Moisture-Wicking 101

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by John Stanton

When shopping for running gear, you’ve likely seen or heard about “moisture wicking” as a desirable feature. But what does that term really mean, and will wearing this type of clothing actually help your training? Don’t sweat it—we’ve got a quick lesson for you about this impressive textile technology.

Moisture wicking fabrics like Dri-FIT and CoolMax are made from polyester (a synthetic material) as opposed to cotton (which is derived from a natural source, the cotton plant). Interestingly, the moisture wicking action of technical fabrics mimics a process seen in nature, called “capillary action.”

Capillary action is the ability of a liquid to flow in narrow spaces without the assistance of external forces like gravity. Remember the classic elementary-school science experiment where a stalk of celery is placed in a cup of water mixed with blue food colouring? The liquid is drawn upward through vertical veins in the celery, causing the tips of the leaves to turn blue. It’s a visible demonstration of capillary action, and the same principle applies to moisture wicking fabric.

Technical fabrics can have subtle variations, based on the structure of the yarns used and the treatments applied to them. The main thing to know is that these specialized polyester fibres are “hydrophobic,” meaning they repel water. Their job is to quickly and efficiently move moisture away from its source. So, as the sleeve of a technical tee sits against your skin, droplets of sweat are pulled up through tiny channels in the fabric to the outer surface of the shirt, where they can evaporate more easily.

The net result? Because moisture is transferred away from your skin and evaporates into the surrounding air, your shirt stays dry, and so do you.

In contrast, cotton fabric retains moisture. Cotton will absorb 7% of its weight in water, whereas polyester can only absorb 0.4%. When cotton gets wet, it stays wet, so unless you want to be weighed down by a damp, heavy shirt, skip the cotton tee on your next workout.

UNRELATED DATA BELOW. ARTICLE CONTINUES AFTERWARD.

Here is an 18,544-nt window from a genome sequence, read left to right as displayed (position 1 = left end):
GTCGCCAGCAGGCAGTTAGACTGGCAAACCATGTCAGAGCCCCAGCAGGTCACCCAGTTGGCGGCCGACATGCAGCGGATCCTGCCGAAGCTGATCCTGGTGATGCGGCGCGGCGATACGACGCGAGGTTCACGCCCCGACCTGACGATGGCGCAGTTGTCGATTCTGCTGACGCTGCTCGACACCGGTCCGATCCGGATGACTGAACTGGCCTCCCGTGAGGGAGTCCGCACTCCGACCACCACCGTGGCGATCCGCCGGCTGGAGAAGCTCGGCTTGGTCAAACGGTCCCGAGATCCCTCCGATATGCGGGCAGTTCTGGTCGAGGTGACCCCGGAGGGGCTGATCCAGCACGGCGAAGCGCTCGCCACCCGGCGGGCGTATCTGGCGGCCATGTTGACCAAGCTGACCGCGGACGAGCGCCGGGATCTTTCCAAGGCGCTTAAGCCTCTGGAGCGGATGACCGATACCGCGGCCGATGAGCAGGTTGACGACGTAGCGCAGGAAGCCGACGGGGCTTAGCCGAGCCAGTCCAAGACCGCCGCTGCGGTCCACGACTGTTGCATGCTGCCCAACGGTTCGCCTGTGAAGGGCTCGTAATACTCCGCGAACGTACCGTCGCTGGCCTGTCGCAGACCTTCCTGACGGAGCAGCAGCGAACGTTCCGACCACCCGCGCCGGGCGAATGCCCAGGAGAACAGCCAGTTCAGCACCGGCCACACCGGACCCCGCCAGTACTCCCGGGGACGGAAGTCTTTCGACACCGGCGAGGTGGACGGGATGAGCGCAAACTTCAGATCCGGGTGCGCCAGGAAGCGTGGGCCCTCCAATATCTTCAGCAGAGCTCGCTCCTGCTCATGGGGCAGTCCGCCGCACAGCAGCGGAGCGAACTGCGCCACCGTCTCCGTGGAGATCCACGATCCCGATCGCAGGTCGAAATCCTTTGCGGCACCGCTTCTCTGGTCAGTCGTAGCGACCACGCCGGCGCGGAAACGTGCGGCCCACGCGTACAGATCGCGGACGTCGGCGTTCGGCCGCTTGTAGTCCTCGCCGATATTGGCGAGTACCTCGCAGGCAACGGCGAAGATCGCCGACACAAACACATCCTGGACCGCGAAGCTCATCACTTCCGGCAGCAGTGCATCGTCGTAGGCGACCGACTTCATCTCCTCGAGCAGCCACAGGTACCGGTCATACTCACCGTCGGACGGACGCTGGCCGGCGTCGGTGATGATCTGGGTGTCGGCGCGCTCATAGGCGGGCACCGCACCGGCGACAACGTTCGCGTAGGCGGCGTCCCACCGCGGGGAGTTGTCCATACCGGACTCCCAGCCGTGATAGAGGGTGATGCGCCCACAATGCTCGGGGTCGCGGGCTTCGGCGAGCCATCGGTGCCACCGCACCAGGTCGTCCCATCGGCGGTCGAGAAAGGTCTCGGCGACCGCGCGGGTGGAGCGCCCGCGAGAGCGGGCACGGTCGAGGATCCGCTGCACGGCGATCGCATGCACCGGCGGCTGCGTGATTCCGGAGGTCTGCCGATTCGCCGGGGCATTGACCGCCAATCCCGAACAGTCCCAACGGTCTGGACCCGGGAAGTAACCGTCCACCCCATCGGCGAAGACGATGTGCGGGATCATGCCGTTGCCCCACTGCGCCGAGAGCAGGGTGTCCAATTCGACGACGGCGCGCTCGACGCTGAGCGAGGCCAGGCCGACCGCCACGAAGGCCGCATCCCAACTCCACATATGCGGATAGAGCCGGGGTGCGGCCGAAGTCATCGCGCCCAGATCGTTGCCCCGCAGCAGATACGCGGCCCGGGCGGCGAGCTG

There are many benefits to staying dry and comfortable during a walk or run. Sweating is your body’s temperature control mechanism, and by speeding up the evaporation of your sweat, you’re helping cool yourself off. As a result, you are less likely to experience overheating (and its associated complications) while exercising in hot or humid weather.

In addition, if you feel physically comfortable on your run, you will enjoy the experience more—meaning you’ll want to continue with your running routine and cover longer distances. Finally, many races give out a technical t-shirt (usually printed with the event name and date) with your registration package, so you get the added pride and motivation that come with wearing it during your training.

In summary, if the concept of moisture wicking sounds high-tech, that’s because it is. Companies are constantly adapting and innovating their materials to bring you the most breathable and comfortable apparel possible. Now, when you see “moisture wicking” on a product tag, you’ll know what the garment is promising to do.

If you’re going to be spending your time on the roads and trails this summer, you deserve to enjoy the experience rather than be drenched in sweat. Investing in high quality athletic clothing will keep you cooler, drier and happier on the run.

On him: Running Room Men’s Cool Touch Run Tee.
On her:
Running Room Women’s Cool Touch Texture Run Tee.

 

 



John Stanton is the President and Founder of the Running Room. He is the author of 10 books about running, walking and family fitness.

 

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